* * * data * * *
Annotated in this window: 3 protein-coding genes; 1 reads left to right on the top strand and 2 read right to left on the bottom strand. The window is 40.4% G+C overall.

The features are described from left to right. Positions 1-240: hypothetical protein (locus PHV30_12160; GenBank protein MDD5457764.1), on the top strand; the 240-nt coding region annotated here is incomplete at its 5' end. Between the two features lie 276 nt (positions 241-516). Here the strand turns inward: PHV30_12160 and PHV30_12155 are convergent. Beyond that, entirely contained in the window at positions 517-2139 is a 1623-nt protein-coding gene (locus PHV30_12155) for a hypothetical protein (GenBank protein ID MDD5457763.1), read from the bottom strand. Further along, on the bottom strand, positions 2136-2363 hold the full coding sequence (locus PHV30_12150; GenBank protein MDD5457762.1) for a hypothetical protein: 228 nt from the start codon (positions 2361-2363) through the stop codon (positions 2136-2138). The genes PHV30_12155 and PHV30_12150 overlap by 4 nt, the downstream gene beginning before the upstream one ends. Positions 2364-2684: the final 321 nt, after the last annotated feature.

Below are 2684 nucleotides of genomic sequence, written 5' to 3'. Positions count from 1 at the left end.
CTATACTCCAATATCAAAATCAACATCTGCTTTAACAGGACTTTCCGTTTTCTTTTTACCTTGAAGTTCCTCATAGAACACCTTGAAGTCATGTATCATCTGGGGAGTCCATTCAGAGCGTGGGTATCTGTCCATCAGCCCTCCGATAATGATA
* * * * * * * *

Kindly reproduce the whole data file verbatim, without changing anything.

Annotated in this window: 3 protein-coding genes; 1 reads left to right on the top strand and 2 read right to left on the bottom strand. The window is 40.4% G+C overall.

The features are described from left to right. Positions 1-240: hypothetical protein (locus PHV30_12160; GenBank protein MDD5457764.1), on the top strand; the 240-nt coding region annotated here is incomplete at its 5' end. Between the two features lie 276 nt (positions 241-516). Here the strand turns inward: PHV30_12160 and PHV30_12155 are convergent. Beyond that, entirely contained in the window at positions 517-2139 is a 1623-nt protein-coding gene (locus PHV30_12155) for a hypothetical protein (GenBank protein ID MDD5457763.1), read from the bottom strand. Further along, on the bottom strand, positions 2136-2363 hold the full coding sequence (locus PHV30_12150; GenBank protein MDD5457762.1) for a hypothetical protein: 228 nt from the start codon (positions 2361-2363) through the stop codon (positions 2136-2138). The genes PHV30_12155 and PHV30_12150 overlap by 4 nt, the downstream gene beginning before the upstream one ends. Positions 2364-2684: the final 321 nt, after the last annotated feature.

Below are 2684 nucleotides of genomic sequence, written 5' to 3'. Positions count from 1 at the left end.
CTATACTCCAATATCAAAATCAACATCTGCTTTAACAGGACTTTCCGTTTTCTTTTTACCTTGAAGTTCCTCATAGAACACCTTGAAGTCATGTATCATCTGGGGAGTCCATTCAGAGCGTGGGTATCTGTCCATCAGCCCTCCGATAATGATA